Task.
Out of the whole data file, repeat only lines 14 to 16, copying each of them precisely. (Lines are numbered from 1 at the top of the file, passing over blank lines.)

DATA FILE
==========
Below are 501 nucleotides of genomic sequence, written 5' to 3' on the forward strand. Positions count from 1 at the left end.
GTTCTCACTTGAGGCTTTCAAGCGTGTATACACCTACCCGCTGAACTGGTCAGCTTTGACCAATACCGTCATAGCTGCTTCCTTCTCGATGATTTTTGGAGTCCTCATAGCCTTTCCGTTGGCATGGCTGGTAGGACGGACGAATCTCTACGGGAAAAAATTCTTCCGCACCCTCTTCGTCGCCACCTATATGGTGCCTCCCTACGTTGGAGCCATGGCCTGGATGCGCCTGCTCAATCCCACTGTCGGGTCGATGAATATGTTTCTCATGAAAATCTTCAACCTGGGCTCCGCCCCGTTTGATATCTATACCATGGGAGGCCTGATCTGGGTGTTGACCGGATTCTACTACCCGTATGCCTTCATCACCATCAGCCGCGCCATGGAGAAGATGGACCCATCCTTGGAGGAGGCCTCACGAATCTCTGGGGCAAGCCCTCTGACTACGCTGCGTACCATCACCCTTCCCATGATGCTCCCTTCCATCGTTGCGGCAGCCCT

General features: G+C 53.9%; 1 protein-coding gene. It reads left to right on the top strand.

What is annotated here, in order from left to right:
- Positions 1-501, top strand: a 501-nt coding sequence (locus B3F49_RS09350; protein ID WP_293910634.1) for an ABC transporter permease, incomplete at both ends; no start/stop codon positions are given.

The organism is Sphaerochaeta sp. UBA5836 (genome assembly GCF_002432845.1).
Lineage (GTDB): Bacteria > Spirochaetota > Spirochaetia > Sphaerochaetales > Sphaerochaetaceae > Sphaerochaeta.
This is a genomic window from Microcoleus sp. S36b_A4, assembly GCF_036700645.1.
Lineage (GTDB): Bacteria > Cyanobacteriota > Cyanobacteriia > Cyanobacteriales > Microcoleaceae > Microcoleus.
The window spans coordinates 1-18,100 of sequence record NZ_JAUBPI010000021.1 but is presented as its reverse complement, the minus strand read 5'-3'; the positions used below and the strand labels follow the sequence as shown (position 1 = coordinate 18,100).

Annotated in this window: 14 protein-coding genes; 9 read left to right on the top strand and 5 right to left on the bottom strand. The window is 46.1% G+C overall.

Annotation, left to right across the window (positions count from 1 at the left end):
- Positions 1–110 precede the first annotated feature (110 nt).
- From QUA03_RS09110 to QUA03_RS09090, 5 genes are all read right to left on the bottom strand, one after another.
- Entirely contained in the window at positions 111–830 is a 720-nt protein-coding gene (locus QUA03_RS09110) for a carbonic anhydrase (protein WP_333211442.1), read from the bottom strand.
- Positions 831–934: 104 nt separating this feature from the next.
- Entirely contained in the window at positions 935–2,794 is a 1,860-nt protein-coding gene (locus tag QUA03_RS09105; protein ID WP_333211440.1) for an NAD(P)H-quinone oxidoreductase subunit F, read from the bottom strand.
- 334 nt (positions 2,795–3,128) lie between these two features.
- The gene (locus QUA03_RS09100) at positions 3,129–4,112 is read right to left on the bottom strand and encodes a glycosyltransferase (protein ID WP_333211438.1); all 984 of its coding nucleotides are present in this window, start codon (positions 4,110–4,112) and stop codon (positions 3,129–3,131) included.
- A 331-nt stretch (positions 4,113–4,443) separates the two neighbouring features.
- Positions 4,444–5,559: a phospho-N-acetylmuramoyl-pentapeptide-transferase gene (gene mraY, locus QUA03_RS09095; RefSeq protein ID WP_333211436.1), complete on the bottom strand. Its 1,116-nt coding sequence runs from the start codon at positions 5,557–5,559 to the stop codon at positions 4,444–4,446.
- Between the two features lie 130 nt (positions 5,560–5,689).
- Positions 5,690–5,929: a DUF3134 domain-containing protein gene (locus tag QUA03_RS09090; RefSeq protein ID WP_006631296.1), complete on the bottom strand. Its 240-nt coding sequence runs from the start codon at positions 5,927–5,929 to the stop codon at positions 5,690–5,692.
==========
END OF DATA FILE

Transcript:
- From QUA03_RS09110 to QUA03_RS09090, 5 genes are all read right to left on the bottom strand, one after another.
- Entirely contained in the window at positions 111–830 is a 720-nt protein-coding gene (locus QUA03_RS09110) for a carbonic anhydrase (protein WP_333211442.1), read from the bottom strand.
- Positions 831–934: 104 nt separating this feature from the next.